On Forestry and Russia Seminar on responsible wood procurement and FLEGT implementation, St. Petersburg

The excursion we were all invited to was necessary to demonstrate two things: to show how traceability of wood fibres work in practice and to show the potent implementation of FLEGT.

As someone has said, it is not enough to do the right thing – you also have to be seen to do the right thing. Our task as invitees has been to witness, so that the industry can be seen doing what it is supposed to do, and give evidence.

EU FLEGT Action Plan

I made and wrote this presentation during the morning session, Hannu Kivelä did not leave very much to say on FLEGT. In May 2003 the European Commission presented an action plan on Forest Law Enforcement, Governance and Trade (FLEGT)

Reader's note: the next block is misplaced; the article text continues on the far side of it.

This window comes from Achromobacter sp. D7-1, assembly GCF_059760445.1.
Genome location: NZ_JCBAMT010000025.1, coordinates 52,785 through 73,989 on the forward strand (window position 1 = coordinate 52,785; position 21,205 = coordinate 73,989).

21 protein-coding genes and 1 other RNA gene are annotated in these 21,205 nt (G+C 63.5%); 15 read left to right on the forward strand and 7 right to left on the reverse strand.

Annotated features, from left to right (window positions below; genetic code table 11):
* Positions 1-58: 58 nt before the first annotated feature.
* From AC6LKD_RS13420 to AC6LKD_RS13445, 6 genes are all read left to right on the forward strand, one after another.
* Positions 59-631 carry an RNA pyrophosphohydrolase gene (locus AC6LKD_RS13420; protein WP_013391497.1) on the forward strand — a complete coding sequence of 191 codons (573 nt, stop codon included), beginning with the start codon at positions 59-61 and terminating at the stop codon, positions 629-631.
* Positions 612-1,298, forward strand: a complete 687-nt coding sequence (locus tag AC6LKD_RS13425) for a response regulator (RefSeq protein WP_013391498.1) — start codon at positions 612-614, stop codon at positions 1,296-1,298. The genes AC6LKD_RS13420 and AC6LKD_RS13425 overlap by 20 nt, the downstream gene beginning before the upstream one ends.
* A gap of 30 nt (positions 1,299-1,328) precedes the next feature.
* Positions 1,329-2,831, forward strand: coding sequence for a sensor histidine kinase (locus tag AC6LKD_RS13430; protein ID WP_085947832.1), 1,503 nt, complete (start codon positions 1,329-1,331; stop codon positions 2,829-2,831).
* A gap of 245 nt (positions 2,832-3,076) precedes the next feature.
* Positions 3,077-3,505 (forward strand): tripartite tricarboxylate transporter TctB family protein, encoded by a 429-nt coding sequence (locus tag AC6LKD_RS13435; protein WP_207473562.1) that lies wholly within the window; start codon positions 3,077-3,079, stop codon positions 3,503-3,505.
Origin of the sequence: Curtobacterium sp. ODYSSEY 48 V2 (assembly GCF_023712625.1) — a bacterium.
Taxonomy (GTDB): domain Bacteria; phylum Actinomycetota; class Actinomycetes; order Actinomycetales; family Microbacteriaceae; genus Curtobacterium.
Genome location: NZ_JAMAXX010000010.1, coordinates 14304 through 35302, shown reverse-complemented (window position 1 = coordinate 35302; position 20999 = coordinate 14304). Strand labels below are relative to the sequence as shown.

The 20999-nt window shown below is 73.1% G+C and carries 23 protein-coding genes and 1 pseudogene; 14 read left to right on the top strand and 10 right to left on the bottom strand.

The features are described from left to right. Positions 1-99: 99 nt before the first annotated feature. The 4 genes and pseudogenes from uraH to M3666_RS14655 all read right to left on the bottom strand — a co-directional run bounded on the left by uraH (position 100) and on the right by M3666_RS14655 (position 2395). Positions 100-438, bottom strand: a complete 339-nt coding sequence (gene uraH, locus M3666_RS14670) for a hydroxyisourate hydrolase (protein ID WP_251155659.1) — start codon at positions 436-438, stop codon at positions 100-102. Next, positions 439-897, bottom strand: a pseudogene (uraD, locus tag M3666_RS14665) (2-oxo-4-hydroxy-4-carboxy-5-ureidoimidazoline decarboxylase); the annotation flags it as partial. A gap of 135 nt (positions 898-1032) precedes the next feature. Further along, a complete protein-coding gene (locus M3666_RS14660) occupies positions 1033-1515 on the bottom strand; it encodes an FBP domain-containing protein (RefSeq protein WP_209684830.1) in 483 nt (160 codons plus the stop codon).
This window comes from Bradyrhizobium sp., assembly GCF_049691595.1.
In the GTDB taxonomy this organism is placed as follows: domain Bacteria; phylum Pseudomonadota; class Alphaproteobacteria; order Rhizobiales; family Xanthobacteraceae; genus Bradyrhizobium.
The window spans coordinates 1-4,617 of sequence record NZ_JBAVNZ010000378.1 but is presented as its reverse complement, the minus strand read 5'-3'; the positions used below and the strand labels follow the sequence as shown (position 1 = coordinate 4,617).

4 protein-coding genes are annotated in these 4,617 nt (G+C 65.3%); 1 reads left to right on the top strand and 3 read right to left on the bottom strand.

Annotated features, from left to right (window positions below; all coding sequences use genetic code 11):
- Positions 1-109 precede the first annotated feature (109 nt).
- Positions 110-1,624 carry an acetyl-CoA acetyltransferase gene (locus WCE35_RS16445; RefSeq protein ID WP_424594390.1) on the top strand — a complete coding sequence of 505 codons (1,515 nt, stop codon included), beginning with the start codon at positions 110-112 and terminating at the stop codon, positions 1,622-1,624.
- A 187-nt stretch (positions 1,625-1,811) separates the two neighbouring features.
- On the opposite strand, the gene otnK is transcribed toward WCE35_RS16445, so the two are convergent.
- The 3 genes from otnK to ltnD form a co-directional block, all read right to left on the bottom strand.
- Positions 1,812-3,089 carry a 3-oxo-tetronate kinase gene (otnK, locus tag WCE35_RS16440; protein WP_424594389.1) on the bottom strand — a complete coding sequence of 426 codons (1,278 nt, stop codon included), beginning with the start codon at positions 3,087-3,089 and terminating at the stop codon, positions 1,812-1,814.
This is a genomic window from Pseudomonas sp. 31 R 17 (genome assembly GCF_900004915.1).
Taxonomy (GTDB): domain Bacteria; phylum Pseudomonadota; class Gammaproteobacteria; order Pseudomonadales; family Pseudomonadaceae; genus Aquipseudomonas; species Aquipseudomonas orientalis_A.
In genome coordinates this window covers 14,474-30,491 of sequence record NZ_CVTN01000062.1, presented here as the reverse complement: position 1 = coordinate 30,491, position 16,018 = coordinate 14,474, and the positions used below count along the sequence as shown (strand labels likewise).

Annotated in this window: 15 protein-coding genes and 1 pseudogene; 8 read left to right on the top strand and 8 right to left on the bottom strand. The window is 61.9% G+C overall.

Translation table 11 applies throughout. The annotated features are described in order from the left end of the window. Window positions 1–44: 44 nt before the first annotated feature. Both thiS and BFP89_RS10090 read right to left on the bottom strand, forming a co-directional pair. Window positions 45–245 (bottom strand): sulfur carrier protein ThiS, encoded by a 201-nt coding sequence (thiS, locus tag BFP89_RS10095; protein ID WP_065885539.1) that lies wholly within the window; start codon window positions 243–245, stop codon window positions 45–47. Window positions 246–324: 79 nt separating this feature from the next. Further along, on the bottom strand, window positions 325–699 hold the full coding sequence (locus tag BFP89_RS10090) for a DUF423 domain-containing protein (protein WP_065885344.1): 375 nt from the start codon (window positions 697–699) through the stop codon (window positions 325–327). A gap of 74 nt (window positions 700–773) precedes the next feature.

[Refreshingly, the Commission abstained from introducing yet another TLA – a Three Letter Acronyme].
FLEGT marked the beginning of a long process by which the EU aims to develop and implement measures to address illegal logging and related trade. The industry, however, has taken a pro-active role in promoting and implementing FLEGT within the European paper making and has supported its implementation in e.g. Russia. Such a pro-active industry role is welcome in particular as the EU mandate on forestry is very limited – and the problem is wider than EU. (I wonder if it exists in EU at all.)

Traceability

Sustainable forestry is a fundamental basis for the paper industry. From 1950s forest growth in Europe has risen continuously and growth in the forests we source from in Europe has exceeded felling. At present only 75% of the annual wood increment is harvested, meaning a sustained increase in forest resources. Every day, the European forest grows with an area similar to 4.300 football pitches. During the three days we have spent here, some 13 thousand new football pitches of forest has grown – a strong indicator of sustainable use of existing resource. (This, however, may change dramatically with the new targets for renewable energy by 2020.)